Friday Fable. Abstemius’ “The Fly and the Chariot.”*

Posted by jlubans on November 04, 2016

Caption: How (some) managers see labor.

“There was a chariot racing around the stadium, and on that chariot sat a fly. As a great dust arose, both from the pounding of the horses' hooves, and also from the turning of the wheels, the fly exclaimed, "Oh what a mighty dust I have stirred up!"

This early fable is akin to L'Estrange) “A Fly upon a Wheel” and to "The Fox Gets Left Behind".
One mgt consultant advises: “Leaders need to distinguish if someone is an essential part of the system, or just along for the ride.” If the latter, time to get off the corporate trolley.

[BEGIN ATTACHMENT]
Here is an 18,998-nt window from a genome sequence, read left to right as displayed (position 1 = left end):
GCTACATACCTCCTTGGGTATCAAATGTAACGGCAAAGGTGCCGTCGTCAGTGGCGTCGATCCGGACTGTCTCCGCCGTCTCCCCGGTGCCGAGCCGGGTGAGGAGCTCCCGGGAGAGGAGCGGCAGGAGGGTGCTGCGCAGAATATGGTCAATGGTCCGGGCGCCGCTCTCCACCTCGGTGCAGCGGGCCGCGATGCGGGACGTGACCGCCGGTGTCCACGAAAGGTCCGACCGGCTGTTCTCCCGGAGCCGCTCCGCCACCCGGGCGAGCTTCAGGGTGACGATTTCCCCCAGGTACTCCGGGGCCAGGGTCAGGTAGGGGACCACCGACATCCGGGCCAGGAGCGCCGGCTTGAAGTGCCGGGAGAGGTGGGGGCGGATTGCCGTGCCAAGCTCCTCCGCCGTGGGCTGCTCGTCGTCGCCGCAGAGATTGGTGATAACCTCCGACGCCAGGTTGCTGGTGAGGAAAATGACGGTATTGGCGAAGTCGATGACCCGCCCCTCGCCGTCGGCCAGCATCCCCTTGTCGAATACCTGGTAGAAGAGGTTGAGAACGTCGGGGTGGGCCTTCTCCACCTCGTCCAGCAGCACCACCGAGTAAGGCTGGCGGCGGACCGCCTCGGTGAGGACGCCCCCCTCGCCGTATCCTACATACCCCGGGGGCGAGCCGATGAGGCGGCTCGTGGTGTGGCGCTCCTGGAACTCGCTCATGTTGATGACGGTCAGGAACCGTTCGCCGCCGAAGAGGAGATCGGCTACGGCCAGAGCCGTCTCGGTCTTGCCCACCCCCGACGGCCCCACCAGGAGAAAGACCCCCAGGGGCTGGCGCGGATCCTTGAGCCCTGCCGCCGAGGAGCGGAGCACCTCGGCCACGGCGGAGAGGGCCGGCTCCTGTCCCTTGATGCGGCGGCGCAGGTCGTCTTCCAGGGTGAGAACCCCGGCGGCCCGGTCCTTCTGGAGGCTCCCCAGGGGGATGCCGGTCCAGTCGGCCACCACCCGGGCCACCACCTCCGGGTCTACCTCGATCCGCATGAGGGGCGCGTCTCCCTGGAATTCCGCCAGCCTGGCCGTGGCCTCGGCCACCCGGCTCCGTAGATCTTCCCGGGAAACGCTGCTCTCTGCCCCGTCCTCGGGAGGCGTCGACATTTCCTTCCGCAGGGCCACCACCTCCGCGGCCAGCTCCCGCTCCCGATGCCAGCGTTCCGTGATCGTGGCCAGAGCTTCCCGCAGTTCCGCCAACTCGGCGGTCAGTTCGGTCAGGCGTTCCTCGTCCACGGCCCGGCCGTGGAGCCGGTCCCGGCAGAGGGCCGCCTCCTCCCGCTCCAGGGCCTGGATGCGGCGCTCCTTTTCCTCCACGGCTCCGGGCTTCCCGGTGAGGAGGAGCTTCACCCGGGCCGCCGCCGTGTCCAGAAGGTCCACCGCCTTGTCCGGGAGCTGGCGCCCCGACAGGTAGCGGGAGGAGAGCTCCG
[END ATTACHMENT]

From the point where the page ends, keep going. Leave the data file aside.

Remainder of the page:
More aptly in my experience, this adage applies just as often to the leader, as it may to the slacker staff.
The "fly" kind of leader is more concerned about keeping his or her balance on the rickety chariot of the organization careening and curveting down the track than on taking the reins in hand and steering toward the goal.
All too often it is the “fly” leader who believes that she is responsible for an organization’s good results. If the results are bad, it is never the boss’s fault - it’s the dummies he has to work with.

Source: Abstemius.
Abstemius, ca.1440-1508, we are told would sometimes intermix “his fables with ludicrous stories, and satires on the clergy, which, … abound in indecent allusions to the Holy Scriptures."

© Copyright John Lubans 2016)
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